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The Firehouse Mystery

The Firehouse Mystery

4.3 4
by Gertrude Chandler Warner, Charles Tang

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The Boxcar children decide to help restore a historic firehouse when the town council starts thinking about demolishing it. Soon enough they realize that someone is hindering their efforts.


The Boxcar children decide to help restore a historic firehouse when the town council starts thinking about demolishing it. Soon enough they realize that someone is hindering their efforts.

Product Details

Whitman, Albert & Company
Publication date:
Boxcar Children Series , #56
Sold by:
Barnes & Noble
File size:
2 MB
Age Range:
7 - 10 Years

Read an Excerpt

The Firehouse Mystery



Copyright © 1997 Albert Whitman & Company
All rights reserved.
ISBN: 978-1-4532-1362-9


A Trip to the Firehouse

Look at what I found!" cried six-year-old Benny Alden, running into the old boxcar. It was a chilly Saturday afternoon, and his sisters and brother were sitting around a card table working on a jigsaw puzzle. They looked up and smiled at Benny, who was carrying a toy fire truck and wearing a firefighter's hat on his head.

"Hey, Benny," said twelve-year-old Jessie, "where'd you get that hat?"

"I was looking around in the attic, and I found it in an old trunk," Benny said. "You wouldn't believe how heavy it is!" He pulled the leather hat off his head and handed it to her.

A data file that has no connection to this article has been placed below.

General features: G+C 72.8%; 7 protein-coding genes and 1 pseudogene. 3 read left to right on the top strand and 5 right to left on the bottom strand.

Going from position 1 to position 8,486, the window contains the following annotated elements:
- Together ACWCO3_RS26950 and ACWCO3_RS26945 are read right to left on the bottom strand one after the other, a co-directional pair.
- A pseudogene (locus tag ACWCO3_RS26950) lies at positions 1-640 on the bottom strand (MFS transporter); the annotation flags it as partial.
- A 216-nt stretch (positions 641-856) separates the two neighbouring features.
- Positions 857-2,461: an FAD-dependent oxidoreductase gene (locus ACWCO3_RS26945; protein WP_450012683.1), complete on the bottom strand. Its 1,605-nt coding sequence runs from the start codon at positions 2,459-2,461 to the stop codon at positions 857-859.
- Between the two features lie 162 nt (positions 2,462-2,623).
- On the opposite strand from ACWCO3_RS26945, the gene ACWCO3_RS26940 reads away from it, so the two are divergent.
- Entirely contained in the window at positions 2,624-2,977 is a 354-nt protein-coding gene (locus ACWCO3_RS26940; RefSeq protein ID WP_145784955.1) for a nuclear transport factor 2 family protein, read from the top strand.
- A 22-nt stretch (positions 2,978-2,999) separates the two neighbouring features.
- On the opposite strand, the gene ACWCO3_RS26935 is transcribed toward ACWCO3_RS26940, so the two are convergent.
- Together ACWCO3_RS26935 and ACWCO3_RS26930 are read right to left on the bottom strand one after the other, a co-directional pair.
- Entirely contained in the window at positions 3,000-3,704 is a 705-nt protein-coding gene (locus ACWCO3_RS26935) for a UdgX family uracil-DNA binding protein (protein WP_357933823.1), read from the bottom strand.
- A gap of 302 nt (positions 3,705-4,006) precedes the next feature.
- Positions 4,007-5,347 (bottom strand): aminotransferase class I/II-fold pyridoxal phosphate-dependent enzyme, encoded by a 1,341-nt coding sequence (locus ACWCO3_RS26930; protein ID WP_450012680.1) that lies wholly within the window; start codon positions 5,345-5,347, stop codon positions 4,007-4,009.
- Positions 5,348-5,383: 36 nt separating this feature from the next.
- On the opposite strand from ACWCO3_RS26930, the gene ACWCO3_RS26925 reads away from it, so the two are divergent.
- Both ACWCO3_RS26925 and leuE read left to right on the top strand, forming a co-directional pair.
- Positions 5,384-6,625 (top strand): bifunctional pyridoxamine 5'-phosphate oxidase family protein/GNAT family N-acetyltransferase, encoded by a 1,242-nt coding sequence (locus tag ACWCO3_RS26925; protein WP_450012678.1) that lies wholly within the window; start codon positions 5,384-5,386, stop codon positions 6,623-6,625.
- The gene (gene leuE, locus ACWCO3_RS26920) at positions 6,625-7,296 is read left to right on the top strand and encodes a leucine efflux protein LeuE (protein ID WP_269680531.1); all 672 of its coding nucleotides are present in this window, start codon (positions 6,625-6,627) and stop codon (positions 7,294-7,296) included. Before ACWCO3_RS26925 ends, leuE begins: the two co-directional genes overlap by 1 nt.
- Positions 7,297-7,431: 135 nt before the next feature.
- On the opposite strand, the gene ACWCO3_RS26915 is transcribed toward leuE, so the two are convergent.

"Wow, it really is heavy, Benny," Jessie agreed. "I think it's a real firefighter's hat, not just a play hat."

As his sister turned the hat over in her hands, fourteen-year-old Henry spotted something. "What's that written on the inside?"

Jessie looked where he was pointing. "It says James Henry Alden!"she announced with surprise. That was their grandfather's name.

"Was Grandfather a firefighter?" ten-year-old Violet asked.

"I don't know. Let's go ask him," Henry suggested, walking quickly back to the house. The others followed close behind.

The children found James Alden sitting in his favorite chair in the living room, sipping a cup of coffee and reading the newspaper. They had lived with their grandfather since shortly after their parents died. At first, before the children had met him, they'd been afraid he was mean. So they'd run away and lived in an old boxcar they found in the woods. When Mr. Alden finally found them, they learned that he was kind and loving. He took them to live in his big, comfortable house. He even had their boxcar brought to the backyard so the children could play in it.

"Grandfather! Grandfather!" Benny cried, running ahead of the others and climbing onto Mr. Alden's lap. "Were you a firefighter?"

"Now, where did that question come from?" Grandfather asked, smiling."Benny found this in the attic," Jessie explained, holding up the hat.

"Well, would you look at that," Mr. Alden said, taking the hat from his granddaughter. "I haven't seen this in a long time."

"So it is yours! You were a firefighter!" Benny said with excitement.

"Yes, many years ago I was a volunteer firefighter," Grandfather said.

"What does that mean?" Violet wanted to know.

"I had my regular job during the day, running the mill. But at night and on weekends, I helped the full-time firefighters," Grandfather explained.

"Did you really fight fires?" asked Benny.

"A few," Grandfather said. "I did whatever they needed me to do."

"Wow," said Benny. The children looked at their grandfather with proud smiles. It was amazing all the things he'd done!

Grandfather placed the hat on Benny's head. "I have an idea. How would you like to go visit the firehouse where I worked? I'm sure Mike Reynolds — the fire chief — would give us a tour if he's not too busy."

"That sounds great!" said Henry.

"Hooray!" the other three shouted.